There are two items specific for first-time home buyers:
- Increase of Maximum Withdrawal from RRSP
- CMHC First-Time Homebuyer Incentive
Eitan’s General Commentary
On a whole, I don’t believe there is much in this budget to alleviate the supply issues we’re facing – the housing measures are specifically focused on the demand side, without much encouragement or focus on new or affordable housing.
However, the budget does have $10 billion earmarked for 42,500 new purpose-built rental units over the next nine years. This will be through tax breaks to developers for purpose-built housing, and will be for areas with very low vacancy.
What I believe is really needed, and what would be a major boost to supply, is to propose tax breaks or reduce some of the regulatory hurdles for homebuilders for market housing. To follow on that, I think Vancouver’s main issues are due to our municipal government, for too many years, being too scared to deal with the NIMBYers (Not In My Back Yard) on densification of prime neighbourhoods, and the provincial and federal government not being able to work with investors or home builders to alleviate the supply issues.
Increase of Maximum Withdrawal from RRSP
There was a $10,000 increase to the Home Buyers’ Plan (HBP) to a maximum of $35,000, effective immediately.
The repayment for the HBP is still 15 years (straight line basis), with a 2-year grace period.
This is great – the HBP has not increased in 10 years. I welcome this move… but it’s not going to do much on the purchase affordability side. And, many of our first time home buyers are not using the full $25K from their RSPs…
This increased withdrawal limit provides high income earners with a tax break on the additional $10K they would have otherwise NOT put into their RSPs. This does not increase any affordability.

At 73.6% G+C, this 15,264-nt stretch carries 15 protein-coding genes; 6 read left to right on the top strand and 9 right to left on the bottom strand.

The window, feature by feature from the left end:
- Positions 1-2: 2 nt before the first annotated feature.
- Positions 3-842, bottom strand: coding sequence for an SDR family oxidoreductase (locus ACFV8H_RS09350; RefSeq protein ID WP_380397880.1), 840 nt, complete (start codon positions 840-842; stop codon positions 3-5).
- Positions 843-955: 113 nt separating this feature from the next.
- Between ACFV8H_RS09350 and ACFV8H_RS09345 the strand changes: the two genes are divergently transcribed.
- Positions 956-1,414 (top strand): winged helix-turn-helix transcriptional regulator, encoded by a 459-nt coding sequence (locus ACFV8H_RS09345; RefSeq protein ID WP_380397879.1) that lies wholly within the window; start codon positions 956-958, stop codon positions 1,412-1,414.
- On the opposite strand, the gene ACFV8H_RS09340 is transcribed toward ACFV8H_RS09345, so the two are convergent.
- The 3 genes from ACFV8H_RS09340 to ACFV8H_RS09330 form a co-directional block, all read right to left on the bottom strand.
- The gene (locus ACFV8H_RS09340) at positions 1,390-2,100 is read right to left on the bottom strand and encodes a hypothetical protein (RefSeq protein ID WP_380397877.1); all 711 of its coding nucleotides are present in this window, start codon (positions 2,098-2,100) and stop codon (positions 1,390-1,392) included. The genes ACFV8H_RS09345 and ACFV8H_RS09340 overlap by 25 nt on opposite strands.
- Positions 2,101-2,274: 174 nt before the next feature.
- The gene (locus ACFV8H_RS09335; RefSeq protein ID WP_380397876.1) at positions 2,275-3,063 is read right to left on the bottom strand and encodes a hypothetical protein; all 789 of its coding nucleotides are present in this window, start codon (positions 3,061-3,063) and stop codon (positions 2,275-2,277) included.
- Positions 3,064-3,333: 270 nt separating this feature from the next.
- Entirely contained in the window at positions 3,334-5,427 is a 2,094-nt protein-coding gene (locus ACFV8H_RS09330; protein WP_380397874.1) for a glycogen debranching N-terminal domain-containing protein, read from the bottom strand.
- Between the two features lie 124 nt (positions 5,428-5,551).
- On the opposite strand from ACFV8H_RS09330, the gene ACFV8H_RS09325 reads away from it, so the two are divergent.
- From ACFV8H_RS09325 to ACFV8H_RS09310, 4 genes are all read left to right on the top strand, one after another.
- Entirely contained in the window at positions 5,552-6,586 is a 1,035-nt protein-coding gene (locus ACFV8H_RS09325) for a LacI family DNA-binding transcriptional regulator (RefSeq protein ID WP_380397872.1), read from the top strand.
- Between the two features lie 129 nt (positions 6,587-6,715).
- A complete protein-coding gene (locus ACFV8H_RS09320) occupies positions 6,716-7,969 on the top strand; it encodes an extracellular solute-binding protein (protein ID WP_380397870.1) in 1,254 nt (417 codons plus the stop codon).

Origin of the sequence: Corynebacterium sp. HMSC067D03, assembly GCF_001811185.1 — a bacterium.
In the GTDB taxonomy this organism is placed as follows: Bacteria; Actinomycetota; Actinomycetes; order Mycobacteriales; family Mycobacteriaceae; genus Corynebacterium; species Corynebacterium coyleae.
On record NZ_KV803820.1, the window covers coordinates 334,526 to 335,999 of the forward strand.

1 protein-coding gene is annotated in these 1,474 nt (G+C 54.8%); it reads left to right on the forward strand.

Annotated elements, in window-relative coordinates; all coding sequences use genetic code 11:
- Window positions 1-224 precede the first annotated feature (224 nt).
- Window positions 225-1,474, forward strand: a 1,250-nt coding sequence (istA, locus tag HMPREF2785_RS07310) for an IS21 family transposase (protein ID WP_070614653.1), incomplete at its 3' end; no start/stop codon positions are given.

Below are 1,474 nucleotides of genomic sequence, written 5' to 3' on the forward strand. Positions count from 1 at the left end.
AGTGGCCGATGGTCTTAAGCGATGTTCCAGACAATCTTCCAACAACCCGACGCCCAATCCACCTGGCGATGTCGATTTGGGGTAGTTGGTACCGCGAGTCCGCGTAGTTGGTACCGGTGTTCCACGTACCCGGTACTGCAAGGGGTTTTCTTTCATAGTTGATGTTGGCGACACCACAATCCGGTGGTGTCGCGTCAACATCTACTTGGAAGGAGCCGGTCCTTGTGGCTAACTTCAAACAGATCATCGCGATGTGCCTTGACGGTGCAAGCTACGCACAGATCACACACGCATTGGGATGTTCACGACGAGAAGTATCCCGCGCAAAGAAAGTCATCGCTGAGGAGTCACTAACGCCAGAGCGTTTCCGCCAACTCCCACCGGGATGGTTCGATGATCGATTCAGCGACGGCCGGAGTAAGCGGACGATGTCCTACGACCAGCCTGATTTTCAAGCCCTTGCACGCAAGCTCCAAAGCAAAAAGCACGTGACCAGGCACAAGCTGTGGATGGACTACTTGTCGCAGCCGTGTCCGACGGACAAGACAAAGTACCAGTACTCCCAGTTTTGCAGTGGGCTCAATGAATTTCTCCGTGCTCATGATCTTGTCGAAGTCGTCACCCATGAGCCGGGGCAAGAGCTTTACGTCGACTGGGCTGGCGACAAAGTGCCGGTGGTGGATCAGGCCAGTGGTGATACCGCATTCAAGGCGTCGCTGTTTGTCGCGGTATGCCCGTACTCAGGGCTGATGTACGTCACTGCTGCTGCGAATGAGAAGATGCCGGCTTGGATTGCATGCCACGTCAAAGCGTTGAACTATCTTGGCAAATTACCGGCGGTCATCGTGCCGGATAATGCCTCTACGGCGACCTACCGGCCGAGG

Take someone who has an income of $100,000. If that person had $50,000 in a down payment and put in $25,000 into their RSPs (to be taken out 90 days later), they would save about $8,160 in taxes. Now, if they put an extra $10,000, their savings would increase by $2,820. This is roughly a 28% return on that $10,000 in one year – not too shabby for those with high incomes.
CMHC First-Time Homebuyer Incentive
$1.25 billion has been earmarked over 3 years to provide 5% of the cost of an existing home (resale) and 10% of the price of a newly built home in a “shared equity CMHC mortgage.” This mortgage would be an interest-free and payment-free loan, however the money would have to be repaid upon sale of the property.
This program’s details have not been ironed out yet and more information is expected in the fall.
- Down payment needs to be at least 5%, but less than 20%.
- Household income cannot be over $120,000
- The mortgaged amount cannot be more than 4 times the buyers’ household income.
- The maximum purchase price is $500,000.
$450,000 purchase with 5% ($22,500) down payment. With this new incentive, a borrower could receive up to $45,000 (for a new home) through CMHC. Instead of taking out a $427,500 mortgage, only $382,500. This would lower the monthly mortgage bill from over $2,170 to less than $1,920.
*This may increases affordability by a little over 10% for those who can use this. It is still extremely unclear if this will be the case because we don’t know if the government will factor in the CMHC debt in their calculations. I suspect they won’t, otherwise, there’ll be no reason for this program.
What. The. Heck?
There are wayyy too few details surrounding this. Most notably, it’s unclear how homeowners will have to repay this so-called ‘shared mortgage!’
Will CMHC share in any capital gain (or loss), receiving 5% or 10% of the value of the home upon sale? Another question we have is will borrowers have CMHC fees on the total mortgaged amount or just on the mortgage provided by a lender?
Also, this could be a “BC Home Partnership” loan all over again, in the sense that it was widely unused. We did only three BC Home Partnership loans in the time it was available. However, I think that once more information is presented in the fall, this could be a very nice addition to rural and smaller city communities.
This is not helpful to buyers purchasing properties over $500,000…
So what will this do? I think it’ll push properties that are under $500,000 up to that figure because it’ll increase borrowing ability.
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